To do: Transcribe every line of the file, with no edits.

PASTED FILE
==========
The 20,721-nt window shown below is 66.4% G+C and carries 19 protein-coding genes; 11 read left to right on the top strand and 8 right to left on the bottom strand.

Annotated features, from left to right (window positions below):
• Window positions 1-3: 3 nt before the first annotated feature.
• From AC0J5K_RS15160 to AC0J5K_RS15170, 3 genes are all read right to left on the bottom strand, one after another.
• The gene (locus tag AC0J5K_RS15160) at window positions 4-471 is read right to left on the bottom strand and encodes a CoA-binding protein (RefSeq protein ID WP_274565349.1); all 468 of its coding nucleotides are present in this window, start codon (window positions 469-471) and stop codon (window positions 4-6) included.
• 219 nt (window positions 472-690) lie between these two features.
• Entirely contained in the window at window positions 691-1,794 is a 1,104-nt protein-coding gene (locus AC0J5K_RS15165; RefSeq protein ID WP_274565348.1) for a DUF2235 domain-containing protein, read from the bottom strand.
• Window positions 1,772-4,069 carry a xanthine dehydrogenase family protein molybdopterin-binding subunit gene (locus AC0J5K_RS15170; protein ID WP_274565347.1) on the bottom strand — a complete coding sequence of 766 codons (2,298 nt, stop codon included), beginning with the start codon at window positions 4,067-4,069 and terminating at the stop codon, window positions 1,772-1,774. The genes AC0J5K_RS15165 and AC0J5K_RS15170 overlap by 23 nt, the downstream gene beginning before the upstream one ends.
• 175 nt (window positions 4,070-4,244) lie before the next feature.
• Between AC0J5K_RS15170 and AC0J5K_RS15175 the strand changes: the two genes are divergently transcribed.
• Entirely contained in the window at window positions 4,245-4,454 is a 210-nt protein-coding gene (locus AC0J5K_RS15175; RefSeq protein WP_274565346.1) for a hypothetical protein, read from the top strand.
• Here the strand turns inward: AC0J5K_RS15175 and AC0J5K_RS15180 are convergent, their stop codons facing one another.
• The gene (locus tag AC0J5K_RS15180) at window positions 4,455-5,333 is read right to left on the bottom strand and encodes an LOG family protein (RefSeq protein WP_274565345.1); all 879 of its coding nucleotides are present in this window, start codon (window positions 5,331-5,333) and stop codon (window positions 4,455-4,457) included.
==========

The 20,721-nt window shown below is 66.4% G+C and carries 19 protein-coding genes; 11 read left to right on the top strand and 8 right to left on the bottom strand.

Annotated features, from left to right (window positions below):
• Window positions 1-3: 3 nt before the first annotated feature.
• From AC0J5K_RS15160 to AC0J5K_RS15170, 3 genes are all read right to left on the bottom strand, one after another.
• The gene (locus tag AC0J5K_RS15160) at window positions 4-471 is read right to left on the bottom strand and encodes a CoA-binding protein (RefSeq protein ID WP_274565349.1); all 468 of its coding nucleotides are present in this window, start codon (window positions 469-471) and stop codon (window positions 4-6) included.
• 219 nt (window positions 472-690) lie between these two features.
• Entirely contained in the window at window positions 691-1,794 is a 1,104-nt protein-coding gene (locus AC0J5K_RS15165; RefSeq protein ID WP_274565348.1) for a DUF2235 domain-containing protein, read from the bottom strand.
• Window positions 1,772-4,069 carry a xanthine dehydrogenase family protein molybdopterin-binding subunit gene (locus AC0J5K_RS15170; protein ID WP_274565347.1) on the bottom strand — a complete coding sequence of 766 codons (2,298 nt, stop codon included), beginning with the start codon at window positions 4,067-4,069 and terminating at the stop codon, window positions 1,772-1,774. The genes AC0J5K_RS15165 and AC0J5K_RS15170 overlap by 23 nt, the downstream gene beginning before the upstream one ends.
• 175 nt (window positions 4,070-4,244) lie before the next feature.
• Between AC0J5K_RS15170 and AC0J5K_RS15175 the strand changes: the two genes are divergently transcribed.
• Entirely contained in the window at window positions 4,245-4,454 is a 210-nt protein-coding gene (locus AC0J5K_RS15175; RefSeq protein WP_274565346.1) for a hypothetical protein, read from the top strand.
• Here the strand turns inward: AC0J5K_RS15175 and AC0J5K_RS15180 are convergent, their stop codons facing one another.
• The gene (locus tag AC0J5K_RS15180) at window positions 4,455-5,333 is read right to left on the bottom strand and encodes an LOG family protein (RefSeq protein WP_274565345.1); all 879 of its coding nucleotides are present in this window, start codon (window positions 5,331-5,333) and stop codon (window positions 4,455-4,457) included.